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Civil Engineer Helps Construction Industry Go Global

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Ever thought of going global in the design and construction world?

You might run into problems you didn’t expect to occur.

Here are a few tips on how to realise your global ambitions as smooth as possible!

Entering your company on the global market is not always as easy as it seems: especially in the design and construction industry, there aren’t that many guidelines that tell companies how to go about this.

However, there is a little ray of light and it’s called John E. Taylor! 

This associate professor of civil and environmental engineering at Virginia Tech has created a special lab in which he can create experiments and simulations that can research systemic change in engineering networks, especially those that are important to industries and societies.

Among other things, this Civil Engineering Network Dynamics lab focuses on the impact of globalization dynamics on the project performance of design and construction.

According to Taylor, there are two things a company can do to be successful on the global market; acquire a Global Self-Assessment Tool (G-SAT) and hire a person to span the existing cultural boundaries. Construction companies encounter a number of unique challenges when going global.

These businesses have to deal with for example political interests, the grounds they want to build on and the demands of the owner. At the same time, just as every other company, they have to take cultural differences into account as well. By using the G-SAT, the globalization practices of companies can be measured and compared and their progress over time can even be tracked. This way, juggling all these different elements becomes a little easier.
Taylor thinks companies should be more aware of recognising problems between project managers and engineers in the various counties that conduct business with each other and that companies must find a common ground to work on.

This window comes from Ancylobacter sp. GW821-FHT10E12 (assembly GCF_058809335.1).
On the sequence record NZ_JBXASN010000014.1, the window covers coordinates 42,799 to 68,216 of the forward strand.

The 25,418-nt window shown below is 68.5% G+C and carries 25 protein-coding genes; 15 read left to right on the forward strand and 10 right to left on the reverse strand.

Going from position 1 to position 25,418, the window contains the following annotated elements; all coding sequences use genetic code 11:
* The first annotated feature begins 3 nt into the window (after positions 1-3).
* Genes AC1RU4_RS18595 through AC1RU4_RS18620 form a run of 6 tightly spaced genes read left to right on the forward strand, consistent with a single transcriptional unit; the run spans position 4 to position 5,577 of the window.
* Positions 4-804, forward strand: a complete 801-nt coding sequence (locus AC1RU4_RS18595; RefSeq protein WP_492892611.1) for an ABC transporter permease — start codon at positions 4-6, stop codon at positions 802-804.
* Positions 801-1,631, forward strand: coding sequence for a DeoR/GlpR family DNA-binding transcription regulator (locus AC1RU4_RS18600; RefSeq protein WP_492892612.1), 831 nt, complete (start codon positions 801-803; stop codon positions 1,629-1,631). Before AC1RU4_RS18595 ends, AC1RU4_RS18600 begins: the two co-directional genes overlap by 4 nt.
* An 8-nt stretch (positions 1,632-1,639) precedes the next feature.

Understanding one another’s culture is vital as well. To achieve this, several solutions have been researched and developed. Here, one of the universal elements proved to be the need for positive feedback, in which the amount of feedback and the way it was stated determined how positive the feedback was.

The importance of having an actual person as a ‘cultural boundary spanner’ was also stressed by Taylor and his team. A cultural boundary spanner has spent a few year in both countries and thus knows both cultures. In companies that already implemented this change, this person turned out to be the key to cross-cultural relations.

It has been proven that Taylor’s measurements actually work: multicultural companies with cultural boundary spanners perform 33 per cent better than other multicultural companies. The spanner proved to aid multicultural teams, but also improved performance in domestic groups with the same culture.

In addition, multicultural teams might be the future, as they might outperform homogenous groups when they have gotten used to being a group with mixed cultures and languages. The key for this success however, is training.  Multicultural teams in which team members have an understanding of culture have the skills and insights to leverage the benefits of multicutlural working. Where multicultural teams do not have this understanding, conflict and confusion are far more likely.


Photo by Yancy Min on Unsplash

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